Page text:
Dreams before Surrealism: a sheet music cover from 1926 by René Magritte.
• The week in music: Listen to compositions by Annea Lockwood. | At the Free Music Archive: Uncomfortable Music, a tribute to David Lynch’s Eraserhead (and, it should be said, to Alan Splet’s unique soundtrack). | Alan Licht plays a track from Trout Mask Replica then loops some Donna Summer and improvises guitar noise over it. | Music Experiments with Terror: The Spooky Isles presents Joseph Stannard‘s list of recent eldritch sounds from British musicians.
Great art, or, let’s just say, more modestly, original art is never created in the safe middle ground, but always at the edge. Originality is dangerous. It challenges, questions, overturns assumptions, unsettles moral codes, disrespects sacred cows or other such entities. It can be shocking, or ugly, or, to use the catch-all term so beloved of the tabloid press, controversial. And if we believe in liberty, if we want the air we breathe to remain plentiful and breathable, this is the art whose right to exist we must not only defend, but celebrate. Art is not entertainment. At its very best, it’s a revolution.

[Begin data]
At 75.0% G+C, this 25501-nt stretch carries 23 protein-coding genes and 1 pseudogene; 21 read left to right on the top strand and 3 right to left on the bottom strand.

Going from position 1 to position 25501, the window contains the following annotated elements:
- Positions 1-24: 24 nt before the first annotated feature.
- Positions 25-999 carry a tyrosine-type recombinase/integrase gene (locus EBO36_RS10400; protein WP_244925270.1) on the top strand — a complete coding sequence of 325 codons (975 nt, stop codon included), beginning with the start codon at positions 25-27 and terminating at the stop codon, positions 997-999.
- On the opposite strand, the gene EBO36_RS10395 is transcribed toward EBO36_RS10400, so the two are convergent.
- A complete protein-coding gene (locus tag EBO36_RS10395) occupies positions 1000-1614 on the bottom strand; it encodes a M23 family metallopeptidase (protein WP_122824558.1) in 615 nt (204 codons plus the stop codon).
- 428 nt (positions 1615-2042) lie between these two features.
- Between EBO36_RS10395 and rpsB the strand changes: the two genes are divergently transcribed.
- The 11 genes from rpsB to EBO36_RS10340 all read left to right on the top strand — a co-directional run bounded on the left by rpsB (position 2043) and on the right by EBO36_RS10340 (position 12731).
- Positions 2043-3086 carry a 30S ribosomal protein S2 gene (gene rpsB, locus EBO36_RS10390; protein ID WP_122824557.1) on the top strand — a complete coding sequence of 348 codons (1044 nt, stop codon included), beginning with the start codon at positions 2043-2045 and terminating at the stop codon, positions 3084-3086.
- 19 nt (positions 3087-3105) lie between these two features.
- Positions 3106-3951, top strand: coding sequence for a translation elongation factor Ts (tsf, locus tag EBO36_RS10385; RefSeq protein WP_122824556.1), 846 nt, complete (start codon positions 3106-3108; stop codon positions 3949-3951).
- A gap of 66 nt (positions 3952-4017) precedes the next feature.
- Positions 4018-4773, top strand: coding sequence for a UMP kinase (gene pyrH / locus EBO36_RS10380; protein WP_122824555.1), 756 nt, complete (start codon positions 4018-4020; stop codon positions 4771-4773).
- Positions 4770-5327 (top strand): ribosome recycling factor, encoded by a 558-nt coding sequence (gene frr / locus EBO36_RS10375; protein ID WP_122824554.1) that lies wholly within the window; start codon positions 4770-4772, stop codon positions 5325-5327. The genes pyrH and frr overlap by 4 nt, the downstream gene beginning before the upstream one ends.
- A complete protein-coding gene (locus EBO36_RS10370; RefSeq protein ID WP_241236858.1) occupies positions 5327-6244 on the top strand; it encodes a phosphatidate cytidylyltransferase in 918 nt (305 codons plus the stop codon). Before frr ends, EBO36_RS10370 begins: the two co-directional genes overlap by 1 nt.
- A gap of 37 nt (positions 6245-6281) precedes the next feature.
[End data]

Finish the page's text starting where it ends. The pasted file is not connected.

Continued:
Salman Rushdie on the censorship of art
• All Diamond, No Rough” says the School Library Journal about the first volume of The Graphic Canon. Volume two should be out in August.
• Scientific American asks: Do Psychedelics Expand the Mind by Reducing Brain Activity?
• From 2010: A Dandy in Aspic – A letter from Derek Marlowe.
• Tom Phillips and A Humument: how a novel became an oracle.
• Timeline Maps at the David Rumsey Map Collection.
• Happy 50th birthday, A Clockwork Orange.
• Jim Dandy (1956) by LaVern Baker | Larks’ Tongues in Aspic, part one (1972) by King Crimson, live on Beat Club.